My comment: Although it surely sounds promising, I think this article is little premature. The treatment showed only little progress in the counts of the lymphocytes, that's only the beginning. Anyway, it's great to see the many applications of stem cells in absolutely non-invasive procedures.

Gene caps may turn viruses cancerous

CANCER-CAUSING viruses undergo genetic changes as their host cells become malignant. The finding could allow doctors to predict when people infected with a virus will develop cancer, and possibly points to new treatments.

It is already known that cells turning cancerous accumulate chemical "caps", called methyl groups, on crucial tumour-suppressor genes. These caps silence the genes, often speeding up the onset of cancer.

To investigate, Manel Esteller and his colleagues totted up the methylations on the entire genome of various types of cancer-causing virus. These included strains 16 and 18 of the human papilloma virus (HPV), which can cause cervical cancer, and hepatitis B virus, which can lead to liver tumours. They also looked for methylations in Epstein-Barr virus, which is associated with some types of lymphoma.

For each virus, the team obtained three sets of samples: from people who were carriers but had no cancer symptoms, from those who had precancerous lesions, and from people with full-blown cancer.

In all four viruses, the degree of methylation correlated with disease progression. One gene found in HPV-16, for example, was not methylated in any of 10 asymptomatic carriers, but was in 21 of 60 people with precancerous lesions, and 16 of 17 with cervical cancer (Genome Research, DOI: 10.1101/gr.083550.108).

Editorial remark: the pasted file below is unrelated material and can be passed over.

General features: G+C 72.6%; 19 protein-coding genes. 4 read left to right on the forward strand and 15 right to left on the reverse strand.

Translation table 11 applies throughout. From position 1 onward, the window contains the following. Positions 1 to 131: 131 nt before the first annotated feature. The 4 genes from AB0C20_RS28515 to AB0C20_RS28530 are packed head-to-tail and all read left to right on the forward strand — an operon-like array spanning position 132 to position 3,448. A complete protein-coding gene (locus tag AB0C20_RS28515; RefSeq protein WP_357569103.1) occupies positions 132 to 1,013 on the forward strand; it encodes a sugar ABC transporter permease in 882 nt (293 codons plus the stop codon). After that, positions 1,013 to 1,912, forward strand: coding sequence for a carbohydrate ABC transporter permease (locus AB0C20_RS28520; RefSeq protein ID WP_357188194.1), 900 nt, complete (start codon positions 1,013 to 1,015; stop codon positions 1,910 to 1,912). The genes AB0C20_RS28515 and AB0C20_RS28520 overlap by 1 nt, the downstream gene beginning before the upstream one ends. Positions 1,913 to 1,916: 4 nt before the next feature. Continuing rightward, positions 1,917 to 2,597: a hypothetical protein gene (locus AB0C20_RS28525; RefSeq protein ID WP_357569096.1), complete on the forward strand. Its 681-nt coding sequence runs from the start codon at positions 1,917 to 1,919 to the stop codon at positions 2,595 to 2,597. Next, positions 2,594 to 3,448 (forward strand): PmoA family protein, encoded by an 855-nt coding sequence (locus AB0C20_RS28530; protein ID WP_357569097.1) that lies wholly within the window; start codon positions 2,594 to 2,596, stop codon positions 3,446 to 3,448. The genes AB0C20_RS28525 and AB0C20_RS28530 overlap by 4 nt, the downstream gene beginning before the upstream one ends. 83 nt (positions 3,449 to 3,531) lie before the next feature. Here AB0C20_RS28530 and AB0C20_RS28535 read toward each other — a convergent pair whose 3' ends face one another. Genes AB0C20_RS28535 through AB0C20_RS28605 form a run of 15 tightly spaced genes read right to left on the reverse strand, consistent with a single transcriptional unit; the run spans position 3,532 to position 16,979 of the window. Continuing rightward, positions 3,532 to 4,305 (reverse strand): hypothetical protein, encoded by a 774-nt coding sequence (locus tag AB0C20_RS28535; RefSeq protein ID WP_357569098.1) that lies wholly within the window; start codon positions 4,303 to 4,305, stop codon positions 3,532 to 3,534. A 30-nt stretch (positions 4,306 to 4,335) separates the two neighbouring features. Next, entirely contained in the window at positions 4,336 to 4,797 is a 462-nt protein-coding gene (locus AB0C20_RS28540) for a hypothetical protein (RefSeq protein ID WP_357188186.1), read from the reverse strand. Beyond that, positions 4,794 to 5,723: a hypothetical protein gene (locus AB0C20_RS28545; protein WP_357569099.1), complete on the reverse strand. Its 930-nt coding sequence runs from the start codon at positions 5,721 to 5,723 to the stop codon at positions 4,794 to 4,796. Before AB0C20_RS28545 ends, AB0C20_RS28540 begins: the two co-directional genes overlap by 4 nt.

When you start to get methylation on viral genes, you start to get cancer developing

He suggests that doctors could start monitoring the methylation status of these viruses in order to predict when the infection is progressing towards cancer.

Siavash Kurdistani, a cancer biologist at the University of California, Los Angeles, commends the work but points out that it doesn't show whether viral methylation triggers cancer or is merely a by-product of the methlyation that occurs in already cancerous cells.

If methylation plays a causative role, demethylating agents - already part of the chemotherapy regime for some other cancers - could be used against virally induced tumours as well, says Esteller. source

My comment: Obviously a very exciting research. It actually gives a way to measure the progress of the tumor and take action when it's needed, not before that. If you remember, there was a reasearch claiming that big part of the tumors disappear from themselves before getting malignant and spreading over. If we could monitor the methilation, maybe we could have a good way to find out when to start treatment-before it's too late, but also, before it's too early!